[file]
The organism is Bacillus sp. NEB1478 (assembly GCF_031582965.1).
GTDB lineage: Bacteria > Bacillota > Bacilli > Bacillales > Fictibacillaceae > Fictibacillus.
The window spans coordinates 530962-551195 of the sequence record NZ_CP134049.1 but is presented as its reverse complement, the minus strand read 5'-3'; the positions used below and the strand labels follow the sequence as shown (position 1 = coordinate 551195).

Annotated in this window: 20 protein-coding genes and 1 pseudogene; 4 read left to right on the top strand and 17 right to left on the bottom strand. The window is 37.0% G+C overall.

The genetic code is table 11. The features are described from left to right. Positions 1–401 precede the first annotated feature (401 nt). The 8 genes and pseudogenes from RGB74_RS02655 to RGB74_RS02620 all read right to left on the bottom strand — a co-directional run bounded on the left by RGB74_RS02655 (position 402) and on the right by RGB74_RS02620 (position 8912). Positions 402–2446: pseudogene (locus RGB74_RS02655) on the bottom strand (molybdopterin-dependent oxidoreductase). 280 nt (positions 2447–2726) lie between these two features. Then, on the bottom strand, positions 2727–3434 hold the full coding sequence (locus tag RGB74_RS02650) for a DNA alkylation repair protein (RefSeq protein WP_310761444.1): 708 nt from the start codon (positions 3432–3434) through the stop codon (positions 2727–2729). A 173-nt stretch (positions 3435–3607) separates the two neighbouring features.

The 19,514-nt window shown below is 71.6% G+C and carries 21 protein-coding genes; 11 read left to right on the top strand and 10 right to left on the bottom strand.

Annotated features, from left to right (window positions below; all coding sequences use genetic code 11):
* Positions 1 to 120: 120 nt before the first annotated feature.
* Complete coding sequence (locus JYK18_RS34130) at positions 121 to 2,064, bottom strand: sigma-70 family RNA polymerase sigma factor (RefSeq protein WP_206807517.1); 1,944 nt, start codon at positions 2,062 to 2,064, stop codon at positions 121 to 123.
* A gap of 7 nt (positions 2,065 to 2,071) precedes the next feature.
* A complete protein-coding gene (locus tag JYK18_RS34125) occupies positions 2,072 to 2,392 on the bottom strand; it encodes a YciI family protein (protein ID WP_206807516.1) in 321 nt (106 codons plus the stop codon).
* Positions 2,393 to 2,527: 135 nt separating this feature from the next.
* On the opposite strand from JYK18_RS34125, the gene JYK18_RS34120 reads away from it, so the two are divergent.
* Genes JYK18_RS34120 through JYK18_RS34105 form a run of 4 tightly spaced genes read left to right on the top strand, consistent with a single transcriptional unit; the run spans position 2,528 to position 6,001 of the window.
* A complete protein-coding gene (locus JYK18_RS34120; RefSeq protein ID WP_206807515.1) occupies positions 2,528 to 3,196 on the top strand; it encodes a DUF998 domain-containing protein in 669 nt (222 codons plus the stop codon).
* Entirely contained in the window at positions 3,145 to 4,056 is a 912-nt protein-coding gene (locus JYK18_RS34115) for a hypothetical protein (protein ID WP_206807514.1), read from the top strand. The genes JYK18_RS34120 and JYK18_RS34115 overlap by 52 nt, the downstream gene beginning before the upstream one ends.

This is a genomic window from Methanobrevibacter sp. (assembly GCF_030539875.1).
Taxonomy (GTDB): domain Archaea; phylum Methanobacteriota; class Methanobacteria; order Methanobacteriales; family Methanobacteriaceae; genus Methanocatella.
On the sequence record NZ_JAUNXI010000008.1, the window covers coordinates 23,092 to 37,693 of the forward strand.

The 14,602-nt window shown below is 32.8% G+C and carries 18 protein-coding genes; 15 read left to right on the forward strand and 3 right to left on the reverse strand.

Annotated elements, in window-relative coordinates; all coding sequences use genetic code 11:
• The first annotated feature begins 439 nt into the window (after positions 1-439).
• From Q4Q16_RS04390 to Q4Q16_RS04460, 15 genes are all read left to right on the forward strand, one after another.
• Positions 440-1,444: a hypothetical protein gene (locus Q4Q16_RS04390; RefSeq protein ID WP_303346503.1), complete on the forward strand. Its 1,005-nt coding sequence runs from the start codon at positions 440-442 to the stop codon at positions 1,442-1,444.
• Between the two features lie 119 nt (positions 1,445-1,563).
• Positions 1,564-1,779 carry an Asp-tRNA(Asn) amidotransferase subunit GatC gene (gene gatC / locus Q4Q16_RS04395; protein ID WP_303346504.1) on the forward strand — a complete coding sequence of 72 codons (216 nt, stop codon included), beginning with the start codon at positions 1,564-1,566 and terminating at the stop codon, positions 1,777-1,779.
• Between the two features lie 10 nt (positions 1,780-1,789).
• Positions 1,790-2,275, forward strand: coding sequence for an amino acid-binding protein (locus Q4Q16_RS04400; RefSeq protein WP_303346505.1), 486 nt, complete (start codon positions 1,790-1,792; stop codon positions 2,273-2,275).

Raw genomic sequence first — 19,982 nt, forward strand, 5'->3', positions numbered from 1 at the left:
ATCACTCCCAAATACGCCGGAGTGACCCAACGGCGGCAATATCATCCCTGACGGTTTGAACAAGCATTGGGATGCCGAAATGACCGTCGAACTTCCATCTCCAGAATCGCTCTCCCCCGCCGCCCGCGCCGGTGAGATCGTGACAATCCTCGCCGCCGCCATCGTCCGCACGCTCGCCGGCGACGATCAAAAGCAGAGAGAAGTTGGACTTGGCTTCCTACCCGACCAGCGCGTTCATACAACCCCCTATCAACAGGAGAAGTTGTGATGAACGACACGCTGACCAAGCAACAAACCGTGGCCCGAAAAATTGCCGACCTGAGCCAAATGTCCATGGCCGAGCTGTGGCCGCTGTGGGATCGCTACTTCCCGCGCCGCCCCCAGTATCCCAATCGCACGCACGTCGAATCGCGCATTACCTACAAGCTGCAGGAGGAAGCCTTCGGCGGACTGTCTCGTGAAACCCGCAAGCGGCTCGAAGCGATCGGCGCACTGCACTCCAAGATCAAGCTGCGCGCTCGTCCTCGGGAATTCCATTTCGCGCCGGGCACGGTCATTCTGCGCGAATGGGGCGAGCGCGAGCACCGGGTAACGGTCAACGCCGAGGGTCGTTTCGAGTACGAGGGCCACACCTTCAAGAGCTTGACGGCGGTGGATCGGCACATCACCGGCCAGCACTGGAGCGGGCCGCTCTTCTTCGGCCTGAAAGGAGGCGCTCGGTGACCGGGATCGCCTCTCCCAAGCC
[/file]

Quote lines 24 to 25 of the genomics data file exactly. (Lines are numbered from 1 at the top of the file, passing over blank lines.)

• Positions 440-1,444: a hypothetical protein gene (locus Q4Q16_RS04390; RefSeq protein ID WP_303346503.1), complete on the forward strand. Its 1,005-nt coding sequence runs from the start codon at positions 440-442 to the stop codon at positions 1,442-1,444.
• Between the two features lie 119 nt (positions 1,445-1,563).